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Cubaris sp. possibly tenuipunctata A woodlouse in the family Armadillidae, genus Cubaris. From original descriptions of species found in the region at large, this might be Cubaris tenuipunctata - with a little fantasy the two antero-median tubercles on the first tergite can just about be discerned. The pantropical Cubaris murina would seem to be more convex (not as "flattened" laterally) and C. depressa should carry more tubercles on the hind edges of the first tergites. There may be some other enigmatic candidates though (C.margarita?) that I don't have a proper idea about - or an as yet undescribed species (Oniscidea research for the region seems to leave room for improvement ;o) Armadillidae,Cubaris,Cubaris cf. tenuipunctata,Fall,Geotagged,Isopoda,Oniscidea,Trinidad and Tobago,green,leaf,macro,nature,pink,purple,segments,shell,wildlife Click/tap to enlarge

Cubaris sp. possibly tenuipunctata

A woodlouse in the family Armadillidae, genus Cubaris. From original descriptions of species found in the region at large, this might be Cubaris tenuipunctata - with a little fantasy the two antero-median tubercles on the first tergite can just about be discerned. The pantropical Cubaris murina would seem to be more convex (not as "flattened" laterally) and C. depressa should carry more tubercles on the hind edges of the first tergites. There may be some other enigmatic candidates though (C.margarita?) that I don't have a proper idea about - or an as yet undescribed species (Oniscidea research for the region seems to leave room for improvement ;o)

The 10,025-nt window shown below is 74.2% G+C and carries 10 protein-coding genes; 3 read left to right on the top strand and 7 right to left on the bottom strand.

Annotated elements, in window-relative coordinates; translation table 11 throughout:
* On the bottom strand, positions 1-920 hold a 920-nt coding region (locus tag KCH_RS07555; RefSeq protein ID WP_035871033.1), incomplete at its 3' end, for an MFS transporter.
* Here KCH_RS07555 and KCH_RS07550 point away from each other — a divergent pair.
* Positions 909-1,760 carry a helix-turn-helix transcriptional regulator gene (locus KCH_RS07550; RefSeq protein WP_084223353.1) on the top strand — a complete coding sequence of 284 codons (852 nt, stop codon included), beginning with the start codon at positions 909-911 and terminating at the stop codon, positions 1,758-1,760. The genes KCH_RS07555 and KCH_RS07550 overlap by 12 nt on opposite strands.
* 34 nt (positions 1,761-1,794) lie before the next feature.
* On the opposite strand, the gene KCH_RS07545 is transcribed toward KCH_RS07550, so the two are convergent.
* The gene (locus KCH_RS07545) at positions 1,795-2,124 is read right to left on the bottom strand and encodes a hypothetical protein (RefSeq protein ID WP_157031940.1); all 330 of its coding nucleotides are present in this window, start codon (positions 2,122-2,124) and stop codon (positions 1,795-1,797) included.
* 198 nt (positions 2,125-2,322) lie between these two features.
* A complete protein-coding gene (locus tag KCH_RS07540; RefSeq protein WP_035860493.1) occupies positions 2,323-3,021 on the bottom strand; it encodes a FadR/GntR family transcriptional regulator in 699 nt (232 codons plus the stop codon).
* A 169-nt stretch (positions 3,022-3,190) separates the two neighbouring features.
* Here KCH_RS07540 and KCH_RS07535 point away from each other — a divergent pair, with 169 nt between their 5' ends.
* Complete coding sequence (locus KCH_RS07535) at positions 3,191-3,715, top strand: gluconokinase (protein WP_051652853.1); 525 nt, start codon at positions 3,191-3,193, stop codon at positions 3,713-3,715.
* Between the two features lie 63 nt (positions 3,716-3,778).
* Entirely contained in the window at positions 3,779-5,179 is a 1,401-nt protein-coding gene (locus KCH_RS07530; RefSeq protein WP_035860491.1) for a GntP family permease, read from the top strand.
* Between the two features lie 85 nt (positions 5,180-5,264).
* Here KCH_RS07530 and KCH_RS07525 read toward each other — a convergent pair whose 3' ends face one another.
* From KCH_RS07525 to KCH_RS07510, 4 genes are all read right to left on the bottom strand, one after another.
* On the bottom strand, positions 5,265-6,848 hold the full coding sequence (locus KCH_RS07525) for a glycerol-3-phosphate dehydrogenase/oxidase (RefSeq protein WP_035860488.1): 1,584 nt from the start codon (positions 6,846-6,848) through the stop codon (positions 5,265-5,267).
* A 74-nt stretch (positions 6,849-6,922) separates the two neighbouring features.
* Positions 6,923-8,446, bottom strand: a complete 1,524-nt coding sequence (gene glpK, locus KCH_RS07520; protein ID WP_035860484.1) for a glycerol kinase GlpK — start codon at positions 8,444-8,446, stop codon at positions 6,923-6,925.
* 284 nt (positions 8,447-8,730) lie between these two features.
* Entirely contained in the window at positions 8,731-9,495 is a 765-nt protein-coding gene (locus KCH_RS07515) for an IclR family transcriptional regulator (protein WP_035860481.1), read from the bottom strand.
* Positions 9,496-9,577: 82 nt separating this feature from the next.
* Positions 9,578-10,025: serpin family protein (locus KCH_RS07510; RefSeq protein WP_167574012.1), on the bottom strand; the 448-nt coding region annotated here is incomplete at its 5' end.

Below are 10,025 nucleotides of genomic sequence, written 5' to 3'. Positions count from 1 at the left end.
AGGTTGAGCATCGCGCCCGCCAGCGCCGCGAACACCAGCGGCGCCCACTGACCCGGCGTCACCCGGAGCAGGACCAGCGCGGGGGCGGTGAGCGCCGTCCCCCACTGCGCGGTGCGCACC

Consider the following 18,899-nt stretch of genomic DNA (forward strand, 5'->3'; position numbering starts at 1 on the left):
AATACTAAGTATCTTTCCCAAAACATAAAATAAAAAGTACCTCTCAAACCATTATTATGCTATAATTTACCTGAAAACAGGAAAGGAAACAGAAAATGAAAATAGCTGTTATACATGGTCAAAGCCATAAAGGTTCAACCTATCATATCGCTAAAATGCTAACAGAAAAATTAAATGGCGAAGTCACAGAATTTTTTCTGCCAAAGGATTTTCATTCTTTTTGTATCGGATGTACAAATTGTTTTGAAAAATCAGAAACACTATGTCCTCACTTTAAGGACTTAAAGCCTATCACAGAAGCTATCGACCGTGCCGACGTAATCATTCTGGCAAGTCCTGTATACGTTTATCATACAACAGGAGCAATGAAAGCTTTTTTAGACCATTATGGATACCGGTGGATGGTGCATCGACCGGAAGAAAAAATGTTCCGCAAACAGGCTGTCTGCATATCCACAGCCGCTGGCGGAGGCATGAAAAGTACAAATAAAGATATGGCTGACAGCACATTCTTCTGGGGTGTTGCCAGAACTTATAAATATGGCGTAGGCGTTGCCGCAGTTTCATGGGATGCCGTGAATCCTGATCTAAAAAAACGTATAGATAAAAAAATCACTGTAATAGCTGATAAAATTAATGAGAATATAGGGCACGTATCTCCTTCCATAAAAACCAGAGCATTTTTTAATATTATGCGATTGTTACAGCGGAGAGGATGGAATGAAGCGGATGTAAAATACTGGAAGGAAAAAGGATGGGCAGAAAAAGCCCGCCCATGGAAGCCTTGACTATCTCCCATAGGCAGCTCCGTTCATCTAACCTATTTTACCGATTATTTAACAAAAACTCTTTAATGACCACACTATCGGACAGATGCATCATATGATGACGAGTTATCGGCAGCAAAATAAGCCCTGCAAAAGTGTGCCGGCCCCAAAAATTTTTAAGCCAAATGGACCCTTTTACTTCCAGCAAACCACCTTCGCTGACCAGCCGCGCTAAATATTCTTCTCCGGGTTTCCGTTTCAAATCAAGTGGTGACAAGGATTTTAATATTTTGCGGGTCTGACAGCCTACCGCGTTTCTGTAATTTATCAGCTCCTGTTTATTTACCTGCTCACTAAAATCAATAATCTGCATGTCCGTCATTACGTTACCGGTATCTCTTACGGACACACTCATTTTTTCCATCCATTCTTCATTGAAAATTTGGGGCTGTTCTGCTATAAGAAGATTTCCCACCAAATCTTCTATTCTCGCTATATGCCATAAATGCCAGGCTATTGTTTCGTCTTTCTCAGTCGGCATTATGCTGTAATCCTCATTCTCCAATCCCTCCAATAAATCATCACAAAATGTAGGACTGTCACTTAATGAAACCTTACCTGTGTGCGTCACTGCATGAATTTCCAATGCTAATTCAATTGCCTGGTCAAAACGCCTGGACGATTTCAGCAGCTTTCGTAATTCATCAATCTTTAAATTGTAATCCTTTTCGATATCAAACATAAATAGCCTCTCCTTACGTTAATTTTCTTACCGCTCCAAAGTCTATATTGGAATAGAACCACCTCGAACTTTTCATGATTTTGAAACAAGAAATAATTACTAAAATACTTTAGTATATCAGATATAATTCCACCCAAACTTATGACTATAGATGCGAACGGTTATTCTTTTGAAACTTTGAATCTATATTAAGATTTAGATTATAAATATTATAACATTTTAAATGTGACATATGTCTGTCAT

comments (1)

  1. Howdy,
    Excellent to see images of such "exotic" (for me) woodlice here! :o)

    This is NOT Armadillidium vulgare, but some Pill Woodlouse from a different family (not Armadillidiidae), maybe Armadillidae or some such (not my forté and I don't know woodlice from that region).

    Updated status: Armadillidae, almost certainly Cubaris sp., quite possibly Cubaris tenuipunctatus

    Please remove/add tags accordingly so that the image may (not) be displayed in the (in)correct galleries.

    Notes to self:
    1) In the region s.l. maybe Ethelum americanum or E. reflexum (Eubelidae) or Cubaris depressa, margaritae, murina(!) ... ???
    2) Okay, it's NOT an Eubelidae (location of exopodites), so that pretty much just leaves us with Cubaris spp (Armadillidae)
    3) C.depressa http://biodiversitylibrary.org/page/31200385 should have tubercles on pereon tergites; other than that the name sounds tempting ... the animal is quite "flattend". If the images that I can find for murina are identified correctly, that species should be much more clearly convex.
    4) Going by Jass & Klausmeier (2006) and the original description by Dolfuss Cubaris tenuipunctatus is a good candidate, known from quite close by.
    https://decapoda.nhm.org/pdfs/30354/30354.pdf
    http://biodiversitylibrary.org/page/31200384
    It is quite hard to discern, but I think I can even make out the two antero-median tubercles on the first tergite :o)
    This seems to be the best fit so far.
    I would suggest tagging this Cubaris cf. tenuipunctata for now, or whatever other way you folk prefer to tag uncertain IDs ?
    Posted one year ago, modified one year ago

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By haylo

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Uploaded Dec 14, 2015. Captured Oct 30, 2015 10:14 in Tucker Valley Road, Trinidad and Tobago.
  • PENTAX K-50
  • f/16.0
  • 1/180s
  • ISO800
  • 300mm